How the Sugar Industry Shifted Blame to Fat: The Real Take-Home Message



In case you missed the news last week, How the Sugar Industry Shifted Blame to Fat, historical documents from the 1960s have been found that prove the Sugar industry paid Harvard Scientists to blame heart disease on saturated fat. This complete breach of ethics has led to five decades of misleading information, the rise of low-fat, highly-processed food sources, and a society riddled with obesity and chronic disease. For thousands of years humans thrived on simple whole food diets, but one piece of misleading information gave humans the green light to indulge in sugar-filled foods, and here we are 50 years later in the midst of an obesity epidemic.

This news is sure to bring out all the low-carb fanatics and a whole lot of “I-told-ya-so” chest pumping, but let’s make one thing very clear: Sugar is one unique substance, and this news does not vilify all carbs. Furthermore, this news does not give people carte blanche to go out and consume a diet outlandishly high in saturated fat. Put on your cap of reason, and let’s talk about what this news tells us.

Your Dogmatic Approach is Asinine

First and foremost, I want to drill this into the heads of all humans: There is more than one way to achieve sustainable weight loss and health. People are constantly searching for the one diet that will lead to results, but this is an unrealistic ideal. Whether it’s low-fat, low-carb, Paleo, vegan or otherwise, success comes only through two variables: Individual context and consistency with the appropriate approach.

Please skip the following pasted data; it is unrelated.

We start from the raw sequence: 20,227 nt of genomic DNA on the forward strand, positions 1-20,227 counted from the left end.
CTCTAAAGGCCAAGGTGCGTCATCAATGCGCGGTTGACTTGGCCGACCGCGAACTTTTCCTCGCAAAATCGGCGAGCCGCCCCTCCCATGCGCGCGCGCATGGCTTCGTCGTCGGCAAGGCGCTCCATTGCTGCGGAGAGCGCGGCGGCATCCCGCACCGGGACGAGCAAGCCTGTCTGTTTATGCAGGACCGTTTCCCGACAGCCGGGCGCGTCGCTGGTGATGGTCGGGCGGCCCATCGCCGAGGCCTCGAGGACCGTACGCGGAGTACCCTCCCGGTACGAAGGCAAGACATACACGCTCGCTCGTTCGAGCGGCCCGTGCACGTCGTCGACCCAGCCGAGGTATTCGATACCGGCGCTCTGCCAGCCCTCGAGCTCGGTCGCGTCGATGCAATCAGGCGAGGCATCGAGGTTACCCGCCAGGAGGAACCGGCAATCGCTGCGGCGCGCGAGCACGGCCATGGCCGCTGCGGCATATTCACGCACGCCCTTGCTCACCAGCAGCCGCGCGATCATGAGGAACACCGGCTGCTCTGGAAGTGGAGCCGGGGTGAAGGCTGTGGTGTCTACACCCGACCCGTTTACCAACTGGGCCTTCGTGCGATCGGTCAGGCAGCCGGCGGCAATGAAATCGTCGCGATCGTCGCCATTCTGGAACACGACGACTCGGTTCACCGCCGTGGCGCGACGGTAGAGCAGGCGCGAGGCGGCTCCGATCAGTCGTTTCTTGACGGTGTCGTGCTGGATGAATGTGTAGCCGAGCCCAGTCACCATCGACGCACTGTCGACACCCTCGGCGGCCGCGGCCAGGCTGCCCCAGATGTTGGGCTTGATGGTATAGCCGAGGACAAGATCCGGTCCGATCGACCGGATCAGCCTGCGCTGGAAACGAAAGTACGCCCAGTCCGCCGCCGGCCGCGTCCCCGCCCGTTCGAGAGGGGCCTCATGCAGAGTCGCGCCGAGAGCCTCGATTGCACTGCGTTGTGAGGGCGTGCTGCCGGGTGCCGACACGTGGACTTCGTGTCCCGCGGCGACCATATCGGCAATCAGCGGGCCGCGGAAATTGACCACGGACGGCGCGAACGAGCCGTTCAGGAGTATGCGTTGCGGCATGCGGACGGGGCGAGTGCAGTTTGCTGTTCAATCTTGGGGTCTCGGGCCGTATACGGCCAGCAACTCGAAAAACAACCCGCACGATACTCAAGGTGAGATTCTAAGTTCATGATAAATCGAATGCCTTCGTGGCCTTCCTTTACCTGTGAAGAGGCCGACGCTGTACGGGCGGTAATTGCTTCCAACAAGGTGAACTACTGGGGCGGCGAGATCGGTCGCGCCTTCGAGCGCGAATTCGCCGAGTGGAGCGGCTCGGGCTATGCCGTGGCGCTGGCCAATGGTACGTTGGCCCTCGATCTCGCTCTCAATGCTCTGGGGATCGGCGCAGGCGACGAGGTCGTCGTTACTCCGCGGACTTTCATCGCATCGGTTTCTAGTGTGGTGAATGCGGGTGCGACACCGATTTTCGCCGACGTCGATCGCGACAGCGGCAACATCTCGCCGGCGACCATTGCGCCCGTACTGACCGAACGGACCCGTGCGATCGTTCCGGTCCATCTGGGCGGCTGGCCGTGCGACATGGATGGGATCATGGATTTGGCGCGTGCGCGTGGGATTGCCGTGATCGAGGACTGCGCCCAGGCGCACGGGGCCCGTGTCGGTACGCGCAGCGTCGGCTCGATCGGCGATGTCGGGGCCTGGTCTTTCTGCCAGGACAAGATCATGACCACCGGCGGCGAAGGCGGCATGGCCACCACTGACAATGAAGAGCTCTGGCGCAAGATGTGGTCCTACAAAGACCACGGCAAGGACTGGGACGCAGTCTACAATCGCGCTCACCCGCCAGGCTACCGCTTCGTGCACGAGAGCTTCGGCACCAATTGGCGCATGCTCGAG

If you’re looking to get healthy and lose weight, following the advice of someone with a dogmatic approach is a red flag- run the other direction as quickly as possible. I’ve tried countless approaches over the years and the truth of the matter is that it is possible to find success on almost any diet, as long as you’re consistent and working within the right parameters. What parameters you ask? This takes me to my next point…

Calories Matter

People misunderstand energy balance in the body because humans are hardwired to want hard numbers and clear calculations. If you want to fool yourself into believing you can control your health and body weight by meticulously counting the amount of useable energy you put into your body through food, I wish you good luck living in your fairy tale fantasy land. Yes, calories matter, but no, you can’t count them accurately no matter how hard you try. The human body will burn and require a different amount of calories every single day based on factors like activity levels, stress, sleep, food choices, and a myriad of other considerations. Try as you might, let me repeat: You will never be able to accurately “count” calories.

Where calories do matter is to ensure you’re in a proper caloric range for your lifestyle and goals. If you’re consistently eating above and beyond your daily needs, you will gain weight, no matter the food source. This is where sugar is dangerous because humans can consume a lot of it without ever feeling satisfied.

Dietary Fat Matters Too

Saturated fat may have been wrongly accused of causing heart disease but it doesn’t dismiss dietary fats in the discussion of weight loss and health. Much like sugar is dangerous because it’s easy to consume, dietary fat is in a similar position because fat sources are twice as caloric as foods composed primarily of protein and carbohydrates (9 calories/g vs. 4 calories/g). This goes back to what I mentioned above: Consume anything in excess, and you will gain weight.